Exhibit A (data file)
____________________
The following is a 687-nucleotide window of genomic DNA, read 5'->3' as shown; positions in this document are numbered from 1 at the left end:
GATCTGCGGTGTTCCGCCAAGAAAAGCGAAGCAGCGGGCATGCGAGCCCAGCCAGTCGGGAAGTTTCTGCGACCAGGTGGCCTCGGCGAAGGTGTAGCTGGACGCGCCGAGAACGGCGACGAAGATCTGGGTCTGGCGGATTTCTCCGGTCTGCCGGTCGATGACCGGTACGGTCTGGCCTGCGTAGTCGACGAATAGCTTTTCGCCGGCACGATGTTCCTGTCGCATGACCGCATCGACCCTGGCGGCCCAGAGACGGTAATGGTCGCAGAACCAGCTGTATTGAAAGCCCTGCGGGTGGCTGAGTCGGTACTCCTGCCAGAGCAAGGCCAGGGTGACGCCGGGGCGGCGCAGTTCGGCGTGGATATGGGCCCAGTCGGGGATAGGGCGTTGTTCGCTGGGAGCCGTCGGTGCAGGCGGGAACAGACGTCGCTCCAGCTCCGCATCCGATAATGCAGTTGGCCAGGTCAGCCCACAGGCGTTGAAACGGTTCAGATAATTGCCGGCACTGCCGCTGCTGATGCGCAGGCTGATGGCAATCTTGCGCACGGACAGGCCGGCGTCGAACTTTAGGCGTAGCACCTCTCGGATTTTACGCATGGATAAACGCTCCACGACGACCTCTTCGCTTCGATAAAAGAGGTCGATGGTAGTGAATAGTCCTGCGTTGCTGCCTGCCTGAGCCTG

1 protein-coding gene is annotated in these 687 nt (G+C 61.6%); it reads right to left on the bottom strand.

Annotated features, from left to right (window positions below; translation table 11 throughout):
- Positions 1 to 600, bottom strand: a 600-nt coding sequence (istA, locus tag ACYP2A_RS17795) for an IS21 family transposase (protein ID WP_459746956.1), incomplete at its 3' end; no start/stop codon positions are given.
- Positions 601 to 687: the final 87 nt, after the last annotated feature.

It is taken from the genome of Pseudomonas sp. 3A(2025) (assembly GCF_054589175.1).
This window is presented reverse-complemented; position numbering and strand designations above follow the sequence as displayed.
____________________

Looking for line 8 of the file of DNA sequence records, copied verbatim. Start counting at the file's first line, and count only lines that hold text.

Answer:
This window is presented reverse-complemented; position numbering and strand designations above follow the sequence as displayed.